Due to its robustness, Mosquito Magnet can be used in outdoor settings. The effectiveness of the Mosquito Magnet also depends on the type of attractant used. In this study, Lurex3 attractant was utilized. Other available attractants are Octenol and CO2 sachet [51]. A study comparing these different types of attractant revealed that Octenol was more effective in catching mosquitoes compared to the other two attractants [19]. However, that study was conducted in north-central Florida where different species of Anopheles were captured: An. crucians and An. quadrimaculatus. In a separate laboratory experimental study, Lurex3 was found to be effective in attracting An. gambiae (s.s.) [21]. Indeed, different types of attractants or body odor play important roles in catching the different species of host-seeking mosquitoes [17]. This was also shown in our study where the Lurex3 attractant used in the Mosquito Magnet might have been a better attractant for An. cracens and An. introlatus compared to An. maculatus and An. sinensis. This highlights the importance of testing the Mosquito Magnet with different attractants on the local Anopheles vectors before deploying them. Perhaps, it would be worthwhile to try the Octenol attractant in the future to compare the results with Lurex3 for vectors of knowlesi malaria in the Southeast Asia setting.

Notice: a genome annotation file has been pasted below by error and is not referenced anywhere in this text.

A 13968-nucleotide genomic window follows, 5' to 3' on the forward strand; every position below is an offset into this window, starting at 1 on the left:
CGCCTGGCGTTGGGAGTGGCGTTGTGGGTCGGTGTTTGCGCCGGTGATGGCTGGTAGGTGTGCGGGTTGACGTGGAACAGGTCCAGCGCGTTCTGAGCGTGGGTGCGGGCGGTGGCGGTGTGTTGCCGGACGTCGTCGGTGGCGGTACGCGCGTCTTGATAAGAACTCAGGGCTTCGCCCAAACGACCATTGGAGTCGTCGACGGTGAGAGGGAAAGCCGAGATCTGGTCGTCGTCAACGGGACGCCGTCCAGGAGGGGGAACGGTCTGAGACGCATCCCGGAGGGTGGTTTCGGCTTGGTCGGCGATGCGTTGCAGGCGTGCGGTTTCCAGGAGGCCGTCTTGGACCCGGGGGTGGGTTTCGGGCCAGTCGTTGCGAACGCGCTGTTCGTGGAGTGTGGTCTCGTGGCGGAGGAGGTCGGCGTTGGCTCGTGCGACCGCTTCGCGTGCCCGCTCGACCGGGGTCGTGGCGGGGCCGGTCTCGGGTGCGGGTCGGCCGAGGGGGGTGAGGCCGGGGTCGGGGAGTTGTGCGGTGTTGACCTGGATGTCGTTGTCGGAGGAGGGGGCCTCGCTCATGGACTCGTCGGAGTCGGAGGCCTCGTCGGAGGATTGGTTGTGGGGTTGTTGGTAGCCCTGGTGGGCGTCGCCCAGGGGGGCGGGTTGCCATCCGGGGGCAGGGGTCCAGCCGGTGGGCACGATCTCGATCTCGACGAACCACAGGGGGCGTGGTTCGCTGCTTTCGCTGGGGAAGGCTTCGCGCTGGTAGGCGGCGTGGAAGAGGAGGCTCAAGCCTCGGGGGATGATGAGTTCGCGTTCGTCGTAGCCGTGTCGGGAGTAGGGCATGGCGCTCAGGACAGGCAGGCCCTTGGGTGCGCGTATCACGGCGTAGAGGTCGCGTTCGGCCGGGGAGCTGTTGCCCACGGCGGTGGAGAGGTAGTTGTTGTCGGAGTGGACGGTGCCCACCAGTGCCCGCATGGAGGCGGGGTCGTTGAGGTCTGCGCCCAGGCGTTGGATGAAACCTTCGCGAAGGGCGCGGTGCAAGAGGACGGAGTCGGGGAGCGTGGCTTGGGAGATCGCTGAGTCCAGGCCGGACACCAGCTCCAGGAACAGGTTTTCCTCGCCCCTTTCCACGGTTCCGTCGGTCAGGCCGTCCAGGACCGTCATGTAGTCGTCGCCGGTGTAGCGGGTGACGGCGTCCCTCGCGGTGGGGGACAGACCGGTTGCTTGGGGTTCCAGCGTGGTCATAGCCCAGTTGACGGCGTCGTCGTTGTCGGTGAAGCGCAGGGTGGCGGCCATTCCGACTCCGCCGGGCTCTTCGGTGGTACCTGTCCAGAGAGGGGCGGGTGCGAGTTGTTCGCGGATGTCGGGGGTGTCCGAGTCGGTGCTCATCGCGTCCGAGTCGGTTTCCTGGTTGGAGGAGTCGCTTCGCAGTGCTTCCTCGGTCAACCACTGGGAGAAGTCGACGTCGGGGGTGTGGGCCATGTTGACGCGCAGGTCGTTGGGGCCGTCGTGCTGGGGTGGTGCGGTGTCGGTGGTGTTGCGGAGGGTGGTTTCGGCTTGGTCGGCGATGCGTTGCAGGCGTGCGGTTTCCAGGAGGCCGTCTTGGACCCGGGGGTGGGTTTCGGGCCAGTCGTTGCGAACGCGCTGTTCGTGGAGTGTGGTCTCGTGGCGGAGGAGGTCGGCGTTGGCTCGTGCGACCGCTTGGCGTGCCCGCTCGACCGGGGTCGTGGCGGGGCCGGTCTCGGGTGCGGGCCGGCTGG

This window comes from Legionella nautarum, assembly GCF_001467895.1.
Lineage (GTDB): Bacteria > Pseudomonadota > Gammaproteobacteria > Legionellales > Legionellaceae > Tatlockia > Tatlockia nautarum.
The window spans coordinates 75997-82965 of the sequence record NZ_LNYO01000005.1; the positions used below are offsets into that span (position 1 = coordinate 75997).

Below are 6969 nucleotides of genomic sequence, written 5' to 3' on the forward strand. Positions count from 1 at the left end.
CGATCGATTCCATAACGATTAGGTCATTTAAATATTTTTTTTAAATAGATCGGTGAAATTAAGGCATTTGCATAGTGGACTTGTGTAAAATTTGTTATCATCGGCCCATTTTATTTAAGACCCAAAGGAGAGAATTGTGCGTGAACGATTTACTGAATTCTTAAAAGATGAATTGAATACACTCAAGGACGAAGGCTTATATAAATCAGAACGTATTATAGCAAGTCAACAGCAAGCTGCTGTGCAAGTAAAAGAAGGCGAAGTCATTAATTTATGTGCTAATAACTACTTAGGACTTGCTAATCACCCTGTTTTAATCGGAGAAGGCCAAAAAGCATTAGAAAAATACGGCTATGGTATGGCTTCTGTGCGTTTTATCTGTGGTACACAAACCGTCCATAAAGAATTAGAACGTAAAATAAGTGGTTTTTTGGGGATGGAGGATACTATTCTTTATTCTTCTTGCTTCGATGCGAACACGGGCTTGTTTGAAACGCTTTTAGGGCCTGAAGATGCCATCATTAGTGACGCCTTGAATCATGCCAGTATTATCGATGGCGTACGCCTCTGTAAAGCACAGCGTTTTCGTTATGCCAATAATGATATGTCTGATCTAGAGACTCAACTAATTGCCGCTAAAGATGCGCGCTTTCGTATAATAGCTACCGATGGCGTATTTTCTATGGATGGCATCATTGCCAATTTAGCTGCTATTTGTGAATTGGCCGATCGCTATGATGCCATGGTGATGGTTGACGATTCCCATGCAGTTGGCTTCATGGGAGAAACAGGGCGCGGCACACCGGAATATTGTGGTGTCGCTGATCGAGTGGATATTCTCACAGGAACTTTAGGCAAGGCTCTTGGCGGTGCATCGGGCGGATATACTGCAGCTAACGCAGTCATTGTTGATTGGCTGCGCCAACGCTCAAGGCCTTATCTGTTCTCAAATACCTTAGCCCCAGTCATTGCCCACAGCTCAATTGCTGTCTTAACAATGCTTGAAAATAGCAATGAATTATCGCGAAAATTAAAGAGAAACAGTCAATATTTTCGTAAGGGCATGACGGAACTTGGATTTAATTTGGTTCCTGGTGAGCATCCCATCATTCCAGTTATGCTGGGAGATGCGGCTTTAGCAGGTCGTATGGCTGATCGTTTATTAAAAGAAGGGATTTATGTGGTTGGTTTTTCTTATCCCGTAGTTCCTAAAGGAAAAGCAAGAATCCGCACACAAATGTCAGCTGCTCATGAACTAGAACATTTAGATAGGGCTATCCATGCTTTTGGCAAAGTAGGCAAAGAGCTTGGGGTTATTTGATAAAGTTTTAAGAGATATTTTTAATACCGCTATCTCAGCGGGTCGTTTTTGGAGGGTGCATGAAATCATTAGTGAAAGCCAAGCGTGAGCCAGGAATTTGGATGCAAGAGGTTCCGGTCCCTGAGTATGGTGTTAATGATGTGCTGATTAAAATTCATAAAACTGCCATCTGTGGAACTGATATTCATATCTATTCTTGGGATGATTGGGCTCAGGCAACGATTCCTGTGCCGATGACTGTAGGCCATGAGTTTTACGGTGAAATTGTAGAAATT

In this study, P. inui and P. fieldi detected in the An. introlatus and An. cracens. Anopheles from the Leucosphyrus group are known vectors for most simian Plasmodium [11]. Unfortunately, no P. knowlesi was detected in any of the mosquitoes collected from the four study locations. This might be due to the study locations situated outside the hotspot spatial clusters of knowlesi malaria in Peninsular Malaysia [5]. Besides, both Kem Microwave Bukit Tinggi and Kem Sri Gading Jengka where positive mosquitoes were obtained had only reported sporadic knowlesi malaria cases from 2011 until 2019. The exact locations where the infections might have occurred were uncertain. From the history taking, most likely the infection had occurred while the person traveled deep into the jungle, which was not an ideal location to conduct the Latin square designed experiment because of the risk involved, logistic demands and also the need for clear flat ground to erect the HBT. The high number of P. inui detected in the mosquitoes from this study agrees with many other studies conducted in Southeast Asia where P. inui and P. cynomolgi were more prevalent compared to P. knowlesi in both macaques and mosquitoes [52].